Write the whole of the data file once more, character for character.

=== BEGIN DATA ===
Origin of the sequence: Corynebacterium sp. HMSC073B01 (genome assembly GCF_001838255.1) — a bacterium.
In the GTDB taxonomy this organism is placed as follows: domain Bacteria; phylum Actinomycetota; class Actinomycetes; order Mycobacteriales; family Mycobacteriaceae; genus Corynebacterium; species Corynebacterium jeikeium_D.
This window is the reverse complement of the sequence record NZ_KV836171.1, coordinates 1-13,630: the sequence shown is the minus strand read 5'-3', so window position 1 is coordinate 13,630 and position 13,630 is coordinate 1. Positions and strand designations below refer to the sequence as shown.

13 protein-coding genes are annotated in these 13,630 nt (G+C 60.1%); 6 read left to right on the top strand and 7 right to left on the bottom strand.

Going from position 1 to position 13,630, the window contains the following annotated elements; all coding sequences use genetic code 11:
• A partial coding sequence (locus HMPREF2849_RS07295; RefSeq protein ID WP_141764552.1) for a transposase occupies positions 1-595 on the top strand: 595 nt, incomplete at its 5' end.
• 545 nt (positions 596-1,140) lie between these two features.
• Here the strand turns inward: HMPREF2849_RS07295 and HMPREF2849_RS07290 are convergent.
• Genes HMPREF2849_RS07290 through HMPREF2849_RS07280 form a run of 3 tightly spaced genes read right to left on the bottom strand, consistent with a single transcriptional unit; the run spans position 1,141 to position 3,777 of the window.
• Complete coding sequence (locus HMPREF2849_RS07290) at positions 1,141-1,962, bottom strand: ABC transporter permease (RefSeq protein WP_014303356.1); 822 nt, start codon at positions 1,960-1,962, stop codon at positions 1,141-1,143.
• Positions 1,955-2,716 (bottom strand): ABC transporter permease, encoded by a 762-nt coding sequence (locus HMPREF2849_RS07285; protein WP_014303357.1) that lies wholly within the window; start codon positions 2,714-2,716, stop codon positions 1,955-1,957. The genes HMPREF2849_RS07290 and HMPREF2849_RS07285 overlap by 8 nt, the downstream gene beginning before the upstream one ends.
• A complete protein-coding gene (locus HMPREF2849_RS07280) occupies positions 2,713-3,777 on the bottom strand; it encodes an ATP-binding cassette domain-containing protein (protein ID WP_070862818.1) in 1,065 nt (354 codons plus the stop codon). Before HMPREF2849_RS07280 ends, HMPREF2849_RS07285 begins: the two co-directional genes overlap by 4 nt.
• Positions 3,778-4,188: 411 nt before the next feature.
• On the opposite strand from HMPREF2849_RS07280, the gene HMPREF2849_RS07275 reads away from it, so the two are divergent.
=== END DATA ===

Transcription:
Origin of the sequence: Corynebacterium sp. HMSC073B01 (genome assembly GCF_001838255.1) — a bacterium.
In the GTDB taxonomy this organism is placed as follows: domain Bacteria; phylum Actinomycetota; class Actinomycetes; order Mycobacteriales; family Mycobacteriaceae; genus Corynebacterium; species Corynebacterium jeikeium_D.
This window is the reverse complement of the sequence record NZ_KV836171.1, coordinates 1-13,630: the sequence shown is the minus strand read 5'-3', so window position 1 is coordinate 13,630 and position 13,630 is coordinate 1. Positions and strand designations below refer to the sequence as shown.

13 protein-coding genes are annotated in these 13,630 nt (G+C 60.1%); 6 read left to right on the top strand and 7 right to left on the bottom strand.

Going from position 1 to position 13,630, the window contains the following annotated elements; all coding sequences use genetic code 11:
• A partial coding sequence (locus HMPREF2849_RS07295; RefSeq protein ID WP_141764552.1) for a transposase occupies positions 1-595 on the top strand: 595 nt, incomplete at its 5' end.
• 545 nt (positions 596-1,140) lie between these two features.
• Here the strand turns inward: HMPREF2849_RS07295 and HMPREF2849_RS07290 are convergent.
• Genes HMPREF2849_RS07290 through HMPREF2849_RS07280 form a run of 3 tightly spaced genes read right to left on the bottom strand, consistent with a single transcriptional unit; the run spans position 1,141 to position 3,777 of the window.
• Complete coding sequence (locus HMPREF2849_RS07290) at positions 1,141-1,962, bottom strand: ABC transporter permease (RefSeq protein WP_014303356.1); 822 nt, start codon at positions 1,960-1,962, stop codon at positions 1,141-1,143.
• Positions 1,955-2,716 (bottom strand): ABC transporter permease, encoded by a 762-nt coding sequence (locus HMPREF2849_RS07285; protein WP_014303357.1) that lies wholly within the window; start codon positions 2,714-2,716, stop codon positions 1,955-1,957. The genes HMPREF2849_RS07290 and HMPREF2849_RS07285 overlap by 8 nt, the downstream gene beginning before the upstream one ends.
• A complete protein-coding gene (locus HMPREF2849_RS07280) occupies positions 2,713-3,777 on the bottom strand; it encodes an ATP-binding cassette domain-containing protein (protein ID WP_070862818.1) in 1,065 nt (354 codons plus the stop codon). Before HMPREF2849_RS07280 ends, HMPREF2849_RS07285 begins: the two co-directional genes overlap by 4 nt.
• Positions 3,778-4,188: 411 nt before the next feature.
• On the opposite strand from HMPREF2849_RS07280, the gene HMPREF2849_RS07275 reads away from it, so the two are divergent.